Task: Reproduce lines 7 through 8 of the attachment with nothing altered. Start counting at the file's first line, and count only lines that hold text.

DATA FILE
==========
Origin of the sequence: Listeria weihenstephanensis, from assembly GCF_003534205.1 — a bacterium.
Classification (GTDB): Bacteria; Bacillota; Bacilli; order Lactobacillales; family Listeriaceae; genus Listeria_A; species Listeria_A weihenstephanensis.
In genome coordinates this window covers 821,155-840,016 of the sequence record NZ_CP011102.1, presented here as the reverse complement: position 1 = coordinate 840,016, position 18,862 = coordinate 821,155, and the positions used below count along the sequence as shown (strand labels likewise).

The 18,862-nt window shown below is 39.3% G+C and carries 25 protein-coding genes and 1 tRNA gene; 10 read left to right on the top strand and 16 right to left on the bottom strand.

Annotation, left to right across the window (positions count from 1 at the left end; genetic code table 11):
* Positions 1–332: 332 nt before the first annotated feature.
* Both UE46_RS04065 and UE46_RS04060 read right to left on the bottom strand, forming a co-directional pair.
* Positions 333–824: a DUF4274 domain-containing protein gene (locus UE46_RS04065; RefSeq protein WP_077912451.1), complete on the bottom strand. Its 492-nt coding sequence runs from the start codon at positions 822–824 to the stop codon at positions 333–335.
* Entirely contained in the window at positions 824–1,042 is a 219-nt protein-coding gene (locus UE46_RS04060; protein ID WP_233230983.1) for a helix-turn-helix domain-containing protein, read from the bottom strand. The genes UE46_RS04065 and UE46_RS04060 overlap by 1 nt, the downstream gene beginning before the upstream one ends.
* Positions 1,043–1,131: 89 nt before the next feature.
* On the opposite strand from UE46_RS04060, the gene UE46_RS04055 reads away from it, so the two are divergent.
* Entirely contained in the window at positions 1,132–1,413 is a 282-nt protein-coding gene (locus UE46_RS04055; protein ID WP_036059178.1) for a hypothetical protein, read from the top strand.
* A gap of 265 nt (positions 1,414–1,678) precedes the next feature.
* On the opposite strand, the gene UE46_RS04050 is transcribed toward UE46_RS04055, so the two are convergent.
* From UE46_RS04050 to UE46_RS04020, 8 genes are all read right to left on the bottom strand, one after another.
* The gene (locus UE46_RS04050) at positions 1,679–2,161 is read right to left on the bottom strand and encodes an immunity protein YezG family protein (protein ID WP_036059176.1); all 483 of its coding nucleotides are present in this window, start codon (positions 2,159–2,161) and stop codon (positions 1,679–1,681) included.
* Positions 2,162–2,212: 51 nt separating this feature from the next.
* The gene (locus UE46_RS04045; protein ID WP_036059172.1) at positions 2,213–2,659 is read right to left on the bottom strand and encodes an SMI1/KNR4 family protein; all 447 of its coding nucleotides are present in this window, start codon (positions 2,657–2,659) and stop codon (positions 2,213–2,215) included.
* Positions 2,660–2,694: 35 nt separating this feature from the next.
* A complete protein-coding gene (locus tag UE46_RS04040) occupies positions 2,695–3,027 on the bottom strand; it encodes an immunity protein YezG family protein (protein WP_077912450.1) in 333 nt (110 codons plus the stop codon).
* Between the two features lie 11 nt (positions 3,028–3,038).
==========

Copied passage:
* Both UE46_RS04065 and UE46_RS04060 read right to left on the bottom strand, forming a co-directional pair.
* Positions 333–824: a DUF4274 domain-containing protein gene (locus UE46_RS04065; RefSeq protein WP_077912451.1), complete on the bottom strand. Its 492-nt coding sequence runs from the start codon at positions 822–824 to the stop codon at positions 333–335.